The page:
When a child is self-injuring through cutting, burning, biting, or ingesting items, remember that there are solutions, but these solutions are not quick fixes. There are many reasons why children self-injury and all of them have to do with underlying emotional distress.
Below are some first steps to take with your child when you learn that they are self-injuring:
- Deal with your own feelings. You may feel shocked, confused, or even disgusted by self-injuring behaviors—and guilty about admitting these feelings. Acknowledging your feelings is an important first step toward helping the child.
- Learn about the problem. The best way to overcome any discomfort or distaste you feel about self-injury is by learning about it. Understanding why they are self-injuring can help you see the world from his or her eyes.
- Don’t judge. Avoid judgmental comments and criticism—they’ll only make things worse. The first two tips will go a long way in helping you with this. Remember, the self-harming person already feels ashamed and alone.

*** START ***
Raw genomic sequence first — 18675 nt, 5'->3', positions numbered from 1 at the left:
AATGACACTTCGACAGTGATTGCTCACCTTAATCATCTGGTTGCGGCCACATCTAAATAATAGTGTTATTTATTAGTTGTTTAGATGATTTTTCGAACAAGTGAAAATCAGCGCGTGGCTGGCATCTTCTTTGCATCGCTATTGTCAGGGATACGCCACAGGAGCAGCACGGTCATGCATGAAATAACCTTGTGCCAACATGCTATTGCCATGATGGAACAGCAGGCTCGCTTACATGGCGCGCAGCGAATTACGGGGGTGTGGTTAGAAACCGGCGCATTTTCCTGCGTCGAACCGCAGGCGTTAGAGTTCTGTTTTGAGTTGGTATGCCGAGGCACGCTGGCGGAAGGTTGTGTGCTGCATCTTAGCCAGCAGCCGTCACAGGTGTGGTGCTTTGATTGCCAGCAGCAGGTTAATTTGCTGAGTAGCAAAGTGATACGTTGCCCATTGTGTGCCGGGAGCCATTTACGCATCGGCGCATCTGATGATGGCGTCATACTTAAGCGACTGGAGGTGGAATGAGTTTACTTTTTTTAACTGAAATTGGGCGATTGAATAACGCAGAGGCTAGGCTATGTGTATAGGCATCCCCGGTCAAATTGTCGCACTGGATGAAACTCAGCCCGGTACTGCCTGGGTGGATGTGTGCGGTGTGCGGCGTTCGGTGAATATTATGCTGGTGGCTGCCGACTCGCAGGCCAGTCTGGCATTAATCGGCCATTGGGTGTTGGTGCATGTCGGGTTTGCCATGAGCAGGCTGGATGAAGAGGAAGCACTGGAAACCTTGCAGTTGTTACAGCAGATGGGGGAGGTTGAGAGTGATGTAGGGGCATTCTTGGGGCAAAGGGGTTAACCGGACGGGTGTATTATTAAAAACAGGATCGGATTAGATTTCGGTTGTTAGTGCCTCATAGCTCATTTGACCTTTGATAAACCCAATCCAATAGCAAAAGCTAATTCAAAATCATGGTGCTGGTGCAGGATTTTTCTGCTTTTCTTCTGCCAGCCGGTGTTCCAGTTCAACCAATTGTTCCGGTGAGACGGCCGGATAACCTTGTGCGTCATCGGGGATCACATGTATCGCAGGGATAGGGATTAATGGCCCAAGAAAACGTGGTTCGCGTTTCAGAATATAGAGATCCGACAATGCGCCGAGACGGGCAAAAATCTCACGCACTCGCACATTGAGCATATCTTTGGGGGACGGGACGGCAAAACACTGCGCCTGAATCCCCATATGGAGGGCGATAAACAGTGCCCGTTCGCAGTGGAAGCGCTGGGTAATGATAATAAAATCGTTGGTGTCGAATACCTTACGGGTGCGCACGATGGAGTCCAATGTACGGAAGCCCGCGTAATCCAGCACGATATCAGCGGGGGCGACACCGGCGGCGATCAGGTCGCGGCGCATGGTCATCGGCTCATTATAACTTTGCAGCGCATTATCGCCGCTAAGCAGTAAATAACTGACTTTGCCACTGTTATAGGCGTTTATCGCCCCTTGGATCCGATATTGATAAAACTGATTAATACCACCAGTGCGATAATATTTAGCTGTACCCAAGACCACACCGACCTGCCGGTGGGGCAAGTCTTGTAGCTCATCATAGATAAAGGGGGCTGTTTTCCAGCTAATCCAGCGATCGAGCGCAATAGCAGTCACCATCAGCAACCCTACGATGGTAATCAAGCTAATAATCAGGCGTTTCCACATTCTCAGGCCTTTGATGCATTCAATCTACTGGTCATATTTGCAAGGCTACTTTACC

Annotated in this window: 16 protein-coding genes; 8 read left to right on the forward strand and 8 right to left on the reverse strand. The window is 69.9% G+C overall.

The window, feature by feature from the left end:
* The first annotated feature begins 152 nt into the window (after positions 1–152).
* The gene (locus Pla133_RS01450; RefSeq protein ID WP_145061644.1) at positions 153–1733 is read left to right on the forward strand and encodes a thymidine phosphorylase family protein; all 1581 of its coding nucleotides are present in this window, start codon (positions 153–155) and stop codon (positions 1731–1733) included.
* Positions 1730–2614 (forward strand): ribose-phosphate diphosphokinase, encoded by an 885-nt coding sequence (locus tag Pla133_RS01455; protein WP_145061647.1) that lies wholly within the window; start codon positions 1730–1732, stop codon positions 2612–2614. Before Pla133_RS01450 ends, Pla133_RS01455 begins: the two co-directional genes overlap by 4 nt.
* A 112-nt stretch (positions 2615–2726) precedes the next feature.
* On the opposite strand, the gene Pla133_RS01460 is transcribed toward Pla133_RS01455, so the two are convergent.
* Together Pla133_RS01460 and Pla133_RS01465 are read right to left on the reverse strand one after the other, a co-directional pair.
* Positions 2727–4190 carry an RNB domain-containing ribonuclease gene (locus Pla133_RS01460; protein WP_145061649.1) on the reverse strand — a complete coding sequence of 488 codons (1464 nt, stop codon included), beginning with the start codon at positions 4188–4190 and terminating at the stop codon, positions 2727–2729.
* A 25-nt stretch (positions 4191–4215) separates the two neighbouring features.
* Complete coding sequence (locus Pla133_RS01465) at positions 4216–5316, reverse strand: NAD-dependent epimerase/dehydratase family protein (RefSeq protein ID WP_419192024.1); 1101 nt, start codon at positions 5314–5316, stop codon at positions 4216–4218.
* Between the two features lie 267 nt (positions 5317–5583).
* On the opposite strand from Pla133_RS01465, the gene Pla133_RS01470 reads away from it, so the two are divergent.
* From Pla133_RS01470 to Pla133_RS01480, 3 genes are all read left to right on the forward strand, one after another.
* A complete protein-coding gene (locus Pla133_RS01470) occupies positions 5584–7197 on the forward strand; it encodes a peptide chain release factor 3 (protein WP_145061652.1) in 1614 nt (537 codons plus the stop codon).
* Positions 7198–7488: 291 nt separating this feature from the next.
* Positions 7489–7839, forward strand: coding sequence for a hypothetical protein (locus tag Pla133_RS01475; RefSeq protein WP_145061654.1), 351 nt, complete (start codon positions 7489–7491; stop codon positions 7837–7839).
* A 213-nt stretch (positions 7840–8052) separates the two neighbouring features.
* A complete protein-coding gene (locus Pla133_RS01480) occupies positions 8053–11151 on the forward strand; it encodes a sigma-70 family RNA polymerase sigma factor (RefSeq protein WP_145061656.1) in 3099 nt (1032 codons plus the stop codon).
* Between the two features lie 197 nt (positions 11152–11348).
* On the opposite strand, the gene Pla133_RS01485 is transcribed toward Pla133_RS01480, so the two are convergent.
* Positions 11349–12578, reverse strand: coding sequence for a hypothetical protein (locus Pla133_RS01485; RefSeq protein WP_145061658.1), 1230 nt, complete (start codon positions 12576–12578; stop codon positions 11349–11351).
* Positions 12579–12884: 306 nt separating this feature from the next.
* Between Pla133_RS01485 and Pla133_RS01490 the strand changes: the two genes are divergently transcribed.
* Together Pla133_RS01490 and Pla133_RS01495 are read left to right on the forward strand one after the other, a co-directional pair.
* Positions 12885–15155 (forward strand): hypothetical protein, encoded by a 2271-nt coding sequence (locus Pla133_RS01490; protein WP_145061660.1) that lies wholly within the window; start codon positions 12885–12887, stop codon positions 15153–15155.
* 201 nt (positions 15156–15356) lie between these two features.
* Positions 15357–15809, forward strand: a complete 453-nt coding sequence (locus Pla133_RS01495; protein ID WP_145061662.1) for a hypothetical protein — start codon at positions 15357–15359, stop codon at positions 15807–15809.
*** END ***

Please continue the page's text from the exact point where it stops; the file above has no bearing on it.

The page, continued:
- Offer support, not ultimatums. It’s only natural to want to help, but threats, punishments, and ultimatums are counterproductive. Express your concern and let the person know that you’re available whenever he or she wants to talk or needs support. This does not mean that we won’t get them in therapy but the first goal is safety, emotionally and physically.
- Encourage communication. Encourage the youth to express whatever he or she is feeling, even if it’s something you might be uncomfortable with. If the person hasn’t told you about the self-injury, bring up the subject in a caring, non-confrontational way: “I’ve noticed injuries on your body, and I want to understand what you’re going through.”
*Check back for future blog posts relating to the neuropsychology of self-injurious behavior*
Kimberly Presley, MSW,LCSW
To learn more about helping your child when they are self-injuring, visit the Taylor Counseling Group Blog.
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